Hoping to replicate the success of the cable news networks and provide a challenge to National Public Radio, Talk Radio Network announced Monday (Sept. 27) plans to launch a long-form syndicated radio news network. The new, yet-to-be-named network set to debut in January, would be offered to stations in three-hour syndicated blocks. By the end of 2011, TRN’s news net will offer 15 hours of live syndicated long-form news, from 9 a.m. to 12 a.m.
TRN’s concept stands in stark contrast to the short-form offerings radio news networks produced by news organizations such as ABC, CBS, NBC, Fox or CNN. Those networks offer radio stations five minutes (or shorter) news segments to run at the top or the bottom of the hour.
Radio stations that carry TRN’s long-form news can carry one or several of the three-hour blocks to fit existing lineups or carry all the blocks to create a 24/7 news station.
Over the next eight weeks, TRN will spell out more details about the news network, including naming anchors (TRN hinted blocks would be co-anchored) and content partners. The format will also include investigative reports and in-depth interviews, steering clear of the divisive opinion that is the hallmark of Talk radio.
For most of radio, running an all-news station remains a costly proposition, yet all-news stations are increasingly more popular in local markets, especially as stations migrate to the FM band to appeal to younger listeners. In many cities, all-news radio stations hold the top two positions in the ratings. In 45 of the top 100 markets, news stations are broadcasting on the FM band.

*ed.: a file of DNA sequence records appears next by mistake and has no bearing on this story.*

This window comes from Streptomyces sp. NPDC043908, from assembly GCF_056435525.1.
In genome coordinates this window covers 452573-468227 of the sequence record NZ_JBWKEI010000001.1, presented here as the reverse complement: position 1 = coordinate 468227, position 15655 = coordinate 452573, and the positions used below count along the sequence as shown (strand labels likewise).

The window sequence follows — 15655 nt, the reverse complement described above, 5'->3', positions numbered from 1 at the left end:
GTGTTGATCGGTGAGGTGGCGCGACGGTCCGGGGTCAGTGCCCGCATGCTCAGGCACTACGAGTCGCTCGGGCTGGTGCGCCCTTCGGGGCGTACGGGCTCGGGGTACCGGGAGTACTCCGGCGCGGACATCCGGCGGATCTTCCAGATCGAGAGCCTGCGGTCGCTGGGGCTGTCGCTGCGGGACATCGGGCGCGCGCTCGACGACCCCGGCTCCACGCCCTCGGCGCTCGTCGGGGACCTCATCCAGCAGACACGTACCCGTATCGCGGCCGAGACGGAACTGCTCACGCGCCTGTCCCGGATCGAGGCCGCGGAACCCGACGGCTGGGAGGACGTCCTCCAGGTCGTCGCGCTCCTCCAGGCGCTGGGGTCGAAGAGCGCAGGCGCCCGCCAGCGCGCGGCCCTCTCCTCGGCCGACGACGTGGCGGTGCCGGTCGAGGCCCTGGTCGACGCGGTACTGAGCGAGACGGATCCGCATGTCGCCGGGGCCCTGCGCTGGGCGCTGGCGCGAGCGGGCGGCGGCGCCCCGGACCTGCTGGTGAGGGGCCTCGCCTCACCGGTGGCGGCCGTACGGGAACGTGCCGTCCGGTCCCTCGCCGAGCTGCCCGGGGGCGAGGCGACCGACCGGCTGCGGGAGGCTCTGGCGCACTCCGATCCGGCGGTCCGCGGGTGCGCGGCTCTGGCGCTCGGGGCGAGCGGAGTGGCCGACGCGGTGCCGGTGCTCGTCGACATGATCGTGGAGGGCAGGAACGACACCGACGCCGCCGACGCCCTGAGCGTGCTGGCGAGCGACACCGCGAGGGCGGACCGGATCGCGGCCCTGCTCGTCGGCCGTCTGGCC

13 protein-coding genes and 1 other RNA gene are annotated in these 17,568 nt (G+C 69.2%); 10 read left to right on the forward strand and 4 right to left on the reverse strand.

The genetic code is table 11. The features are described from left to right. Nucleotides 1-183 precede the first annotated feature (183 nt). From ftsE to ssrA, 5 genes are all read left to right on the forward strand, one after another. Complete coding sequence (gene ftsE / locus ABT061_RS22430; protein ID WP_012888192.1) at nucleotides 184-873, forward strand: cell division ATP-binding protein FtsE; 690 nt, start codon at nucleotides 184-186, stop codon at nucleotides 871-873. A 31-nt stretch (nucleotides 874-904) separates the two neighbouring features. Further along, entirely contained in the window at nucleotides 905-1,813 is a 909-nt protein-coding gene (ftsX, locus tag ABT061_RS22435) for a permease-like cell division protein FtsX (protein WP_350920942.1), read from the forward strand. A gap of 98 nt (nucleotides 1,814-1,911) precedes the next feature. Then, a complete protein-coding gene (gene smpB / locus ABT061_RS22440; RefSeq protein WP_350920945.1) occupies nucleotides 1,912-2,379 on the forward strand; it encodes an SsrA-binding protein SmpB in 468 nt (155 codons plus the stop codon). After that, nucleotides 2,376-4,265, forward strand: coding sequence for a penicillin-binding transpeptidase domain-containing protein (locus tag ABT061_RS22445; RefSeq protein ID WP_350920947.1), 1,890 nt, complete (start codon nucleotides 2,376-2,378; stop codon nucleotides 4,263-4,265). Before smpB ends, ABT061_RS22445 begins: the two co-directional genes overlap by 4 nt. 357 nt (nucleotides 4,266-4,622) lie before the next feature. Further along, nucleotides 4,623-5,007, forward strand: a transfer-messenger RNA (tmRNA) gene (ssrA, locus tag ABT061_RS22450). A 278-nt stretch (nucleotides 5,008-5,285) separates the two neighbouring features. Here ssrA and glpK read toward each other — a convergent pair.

“Long-form syndicated co-anchored news-blocks’ time has come,” said Phil Boyce, president of programming of TRN and president of Talk Radio Network Syndications, Ltd.
The timing of the news network coincides with the run-up to the presidential election in 2012.
“The presidential election cycle may well see a 25 to 40 percent increase in news and news talk stations by 2012,” predicted Mark Masters, CEO of TRN. “There is not enough quality syndicated long-form news radio programming to the fill the gap,” he said.
Masters has already tried his hand at long-form news. In June 2009, Masters’ TRN Entertainment partnered with The Washington Times to launch America’s Morning News. The three-hour news program (6 to 9 a.m.) is cleared on 83 stations and draws 2 million listeners.